TOKYO (Reuters) – Japan’s ruling coalition has approved a tax reform plan that will cut corporate taxes from April and pledges further reductions in coming years in a bid by Prime Minister Shinzo Abe to boost profitability and bolster economic growth.
The plan approved by Abe’s Liberal Democratic Party and its coalition partner Komeito on Tuesday would cut the overall effective corporate tax rate by 2.51 percentage points to 32.1 per cent from April and then to 31.3 per cent the following year.
Abe pledged in June to lower the corporate tax rate to below 30 per cent over the coming years to help pull Japan out of nearly two decades of deflation. Earlier this year, he eliminated a levy on companies imposed in 2012 to help fund disaster relief.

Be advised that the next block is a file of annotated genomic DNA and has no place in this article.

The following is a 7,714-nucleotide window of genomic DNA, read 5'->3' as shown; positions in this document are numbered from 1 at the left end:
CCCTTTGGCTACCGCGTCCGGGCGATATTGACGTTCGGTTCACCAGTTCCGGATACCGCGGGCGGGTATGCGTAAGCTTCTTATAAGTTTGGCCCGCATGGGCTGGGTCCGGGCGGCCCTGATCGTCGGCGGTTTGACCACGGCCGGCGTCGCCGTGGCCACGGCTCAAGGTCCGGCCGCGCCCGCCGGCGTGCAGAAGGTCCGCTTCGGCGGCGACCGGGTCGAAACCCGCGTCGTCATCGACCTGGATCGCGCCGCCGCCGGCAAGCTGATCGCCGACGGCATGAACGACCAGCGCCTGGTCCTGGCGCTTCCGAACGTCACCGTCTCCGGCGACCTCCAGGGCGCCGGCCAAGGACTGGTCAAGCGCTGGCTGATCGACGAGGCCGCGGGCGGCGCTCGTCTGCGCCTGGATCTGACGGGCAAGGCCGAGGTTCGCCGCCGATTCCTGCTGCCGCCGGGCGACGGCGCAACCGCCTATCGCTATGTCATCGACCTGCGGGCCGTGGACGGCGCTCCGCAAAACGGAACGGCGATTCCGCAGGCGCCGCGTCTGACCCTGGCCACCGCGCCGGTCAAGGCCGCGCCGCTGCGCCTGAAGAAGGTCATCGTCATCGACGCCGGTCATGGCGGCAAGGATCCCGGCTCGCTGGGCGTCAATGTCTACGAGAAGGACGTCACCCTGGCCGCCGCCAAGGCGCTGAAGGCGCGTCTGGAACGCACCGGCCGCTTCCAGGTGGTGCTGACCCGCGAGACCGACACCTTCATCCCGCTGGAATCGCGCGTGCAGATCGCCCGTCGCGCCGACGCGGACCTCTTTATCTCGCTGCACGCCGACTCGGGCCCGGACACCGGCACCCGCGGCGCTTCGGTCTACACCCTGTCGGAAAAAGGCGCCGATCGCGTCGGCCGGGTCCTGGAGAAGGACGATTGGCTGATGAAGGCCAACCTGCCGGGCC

Takeshi Noda, chairman of the LDP’s tax panel, estimated that the corporate tax cut would amount to about 400 billion yen ($3.32 billion) over the next two fiscal years.
Abe hopes the tax cuts will encourage companies to raise wages, which would spur consumer spending, and to invest some of the $1.9 trillion in cash held by companies outside the financial sector.
Japan’s top effective corporate tax rate is 34.6 per cent, among the highest in the major economies. The average corporate tax rate stands around 25 per cent among OECD economies.
But after a decade of slow growth only about 30 per cent of companies actually pay taxes. The rest are either unprofitable or have been able to apply credits from prior losses.